The game started and the tensions seem to increase with each play. Coaches and parents were
yelling and screaming. Between the second and third innings I call both coaches to the field and had a very brief meeting with them. “If neither of you can control yourselves or your fans, you both will be watching the game from across the street, at different ends of the street!” Neither of them said anything and just walked back to bench. I waited to make sure that my message was relayed back to the parents. I hated to toss anyone off the field, and I hardly ever do it. But there comes a time and place when it is necessary.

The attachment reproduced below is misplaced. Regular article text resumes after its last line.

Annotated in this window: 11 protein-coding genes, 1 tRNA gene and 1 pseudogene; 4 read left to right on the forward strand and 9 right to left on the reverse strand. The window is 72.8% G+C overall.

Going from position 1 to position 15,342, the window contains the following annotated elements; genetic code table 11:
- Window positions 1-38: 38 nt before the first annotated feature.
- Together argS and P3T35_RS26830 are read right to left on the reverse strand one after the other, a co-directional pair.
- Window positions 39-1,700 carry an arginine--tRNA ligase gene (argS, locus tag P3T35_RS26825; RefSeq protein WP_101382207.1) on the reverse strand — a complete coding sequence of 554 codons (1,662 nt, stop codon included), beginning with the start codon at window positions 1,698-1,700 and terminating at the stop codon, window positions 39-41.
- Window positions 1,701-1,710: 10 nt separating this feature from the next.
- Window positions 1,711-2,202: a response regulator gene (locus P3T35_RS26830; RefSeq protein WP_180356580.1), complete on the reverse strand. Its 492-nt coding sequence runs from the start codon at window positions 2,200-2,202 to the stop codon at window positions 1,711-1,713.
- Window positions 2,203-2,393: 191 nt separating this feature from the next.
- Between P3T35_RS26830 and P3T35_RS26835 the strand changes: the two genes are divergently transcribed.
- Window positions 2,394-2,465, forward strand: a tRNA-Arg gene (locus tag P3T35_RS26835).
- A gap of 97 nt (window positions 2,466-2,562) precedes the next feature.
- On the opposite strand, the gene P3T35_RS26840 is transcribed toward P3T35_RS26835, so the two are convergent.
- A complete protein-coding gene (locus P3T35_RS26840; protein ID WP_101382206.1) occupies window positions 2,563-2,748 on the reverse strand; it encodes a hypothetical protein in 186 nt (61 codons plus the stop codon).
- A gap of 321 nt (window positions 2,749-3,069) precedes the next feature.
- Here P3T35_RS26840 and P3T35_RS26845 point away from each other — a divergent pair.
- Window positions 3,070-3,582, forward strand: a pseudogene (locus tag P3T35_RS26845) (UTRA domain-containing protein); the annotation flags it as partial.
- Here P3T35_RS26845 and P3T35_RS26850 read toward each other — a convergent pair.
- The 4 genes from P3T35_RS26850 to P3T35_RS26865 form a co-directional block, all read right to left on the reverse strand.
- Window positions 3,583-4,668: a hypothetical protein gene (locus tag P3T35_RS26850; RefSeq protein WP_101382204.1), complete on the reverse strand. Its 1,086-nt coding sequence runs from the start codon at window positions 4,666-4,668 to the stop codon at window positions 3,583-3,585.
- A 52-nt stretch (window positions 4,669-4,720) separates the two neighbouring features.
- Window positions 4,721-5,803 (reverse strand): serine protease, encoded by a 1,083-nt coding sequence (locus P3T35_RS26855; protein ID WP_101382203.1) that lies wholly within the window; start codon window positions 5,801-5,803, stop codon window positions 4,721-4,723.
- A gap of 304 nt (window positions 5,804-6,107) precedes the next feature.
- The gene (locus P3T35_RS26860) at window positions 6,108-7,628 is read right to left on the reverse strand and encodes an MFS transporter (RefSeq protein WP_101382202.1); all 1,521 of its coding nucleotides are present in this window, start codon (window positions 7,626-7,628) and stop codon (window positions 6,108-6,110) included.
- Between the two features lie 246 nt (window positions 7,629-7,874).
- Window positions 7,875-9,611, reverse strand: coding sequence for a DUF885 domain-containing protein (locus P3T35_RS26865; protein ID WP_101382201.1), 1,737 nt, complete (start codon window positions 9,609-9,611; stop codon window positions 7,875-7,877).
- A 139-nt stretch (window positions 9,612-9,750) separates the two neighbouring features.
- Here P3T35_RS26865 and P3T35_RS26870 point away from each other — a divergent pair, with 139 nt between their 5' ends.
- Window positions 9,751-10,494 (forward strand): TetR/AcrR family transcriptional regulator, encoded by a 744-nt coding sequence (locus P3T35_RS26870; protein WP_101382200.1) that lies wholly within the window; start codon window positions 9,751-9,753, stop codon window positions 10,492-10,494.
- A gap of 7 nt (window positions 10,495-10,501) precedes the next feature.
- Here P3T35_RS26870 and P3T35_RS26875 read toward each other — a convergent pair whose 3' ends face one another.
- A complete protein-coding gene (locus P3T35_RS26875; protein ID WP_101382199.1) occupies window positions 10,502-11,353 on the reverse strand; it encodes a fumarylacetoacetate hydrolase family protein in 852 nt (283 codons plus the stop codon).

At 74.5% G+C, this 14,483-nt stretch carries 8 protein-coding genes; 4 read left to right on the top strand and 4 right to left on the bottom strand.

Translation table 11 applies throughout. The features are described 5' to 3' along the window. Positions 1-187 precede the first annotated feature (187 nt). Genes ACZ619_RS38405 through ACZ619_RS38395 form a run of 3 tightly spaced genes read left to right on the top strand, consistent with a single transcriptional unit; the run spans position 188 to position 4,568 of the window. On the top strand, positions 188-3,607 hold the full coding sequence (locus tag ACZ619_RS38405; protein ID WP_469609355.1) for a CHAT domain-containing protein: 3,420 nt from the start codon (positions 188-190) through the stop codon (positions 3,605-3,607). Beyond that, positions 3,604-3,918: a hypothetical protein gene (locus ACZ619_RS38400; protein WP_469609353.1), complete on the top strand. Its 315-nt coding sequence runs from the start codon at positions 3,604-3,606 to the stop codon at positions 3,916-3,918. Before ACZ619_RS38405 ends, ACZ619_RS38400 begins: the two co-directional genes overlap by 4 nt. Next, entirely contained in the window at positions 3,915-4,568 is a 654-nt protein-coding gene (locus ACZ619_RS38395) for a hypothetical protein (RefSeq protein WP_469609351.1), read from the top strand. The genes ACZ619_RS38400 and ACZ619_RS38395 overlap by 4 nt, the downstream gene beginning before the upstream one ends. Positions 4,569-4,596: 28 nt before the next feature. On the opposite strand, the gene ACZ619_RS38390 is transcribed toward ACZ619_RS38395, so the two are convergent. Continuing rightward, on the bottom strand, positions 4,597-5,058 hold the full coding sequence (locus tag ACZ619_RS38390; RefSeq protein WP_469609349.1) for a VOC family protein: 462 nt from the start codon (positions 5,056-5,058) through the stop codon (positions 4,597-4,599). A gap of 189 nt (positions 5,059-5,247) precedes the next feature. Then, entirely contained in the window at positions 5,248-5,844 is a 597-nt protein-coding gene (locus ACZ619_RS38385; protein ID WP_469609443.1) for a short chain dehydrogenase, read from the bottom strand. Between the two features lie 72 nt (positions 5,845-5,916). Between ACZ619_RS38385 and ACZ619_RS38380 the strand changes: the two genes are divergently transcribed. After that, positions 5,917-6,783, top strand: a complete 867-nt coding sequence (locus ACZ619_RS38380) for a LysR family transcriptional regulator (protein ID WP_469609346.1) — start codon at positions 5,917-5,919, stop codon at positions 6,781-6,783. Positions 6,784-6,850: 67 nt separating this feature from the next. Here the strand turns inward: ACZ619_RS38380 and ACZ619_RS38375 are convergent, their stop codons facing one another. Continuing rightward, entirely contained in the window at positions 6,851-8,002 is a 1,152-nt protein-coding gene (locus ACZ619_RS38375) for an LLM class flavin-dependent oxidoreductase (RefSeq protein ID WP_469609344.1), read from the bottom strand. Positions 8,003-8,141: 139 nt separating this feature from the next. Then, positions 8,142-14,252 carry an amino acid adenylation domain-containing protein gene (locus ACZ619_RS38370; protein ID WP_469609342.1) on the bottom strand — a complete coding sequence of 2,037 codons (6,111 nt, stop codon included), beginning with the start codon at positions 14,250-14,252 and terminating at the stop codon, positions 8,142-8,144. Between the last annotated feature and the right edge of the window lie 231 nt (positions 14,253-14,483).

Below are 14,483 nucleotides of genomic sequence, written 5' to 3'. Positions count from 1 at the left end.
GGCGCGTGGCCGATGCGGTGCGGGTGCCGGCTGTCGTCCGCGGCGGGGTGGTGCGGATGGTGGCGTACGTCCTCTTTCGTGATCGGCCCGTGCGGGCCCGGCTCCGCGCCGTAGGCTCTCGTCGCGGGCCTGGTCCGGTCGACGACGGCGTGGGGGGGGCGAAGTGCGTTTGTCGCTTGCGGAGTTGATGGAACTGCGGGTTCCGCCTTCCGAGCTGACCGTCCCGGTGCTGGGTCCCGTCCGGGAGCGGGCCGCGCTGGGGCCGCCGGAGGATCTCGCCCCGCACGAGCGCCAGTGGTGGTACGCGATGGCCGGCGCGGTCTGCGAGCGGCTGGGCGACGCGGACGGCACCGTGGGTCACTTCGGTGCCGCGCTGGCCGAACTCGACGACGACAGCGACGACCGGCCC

At the start of the fourth inning started and the first batter hit a grounder to third base. As I came around the catcher and ran out onto the field. Watching the play I noticed the fielder at third could not get a grip on the ball, but made a nice recovery and a great throw to first base. I quickly got myself in position to make a call. The throw made it fast and straight and I heard the pop of the ball hit the glove just as the runner’s foot hit the base. I stopped, stood up straight, came up with my right arm punching downward, “OOOUUTTT!” I yelled very loudly. I could hear a mixer of cheers and groans from the stands.I could hear Rick from across the field , “Come on Blue! She was safe!” he screamed. I turned around, walked up to Rick and calmly reminded him of our conference at the end of the second inning. At that point, I told Rick he was restricted to bench for the remainder of the game. “Are you kidding me?” he objected. Calmly I replied, “Do you want to watch the rest of the game from across the street?” Rick turned back to the bench and took a set on the bench.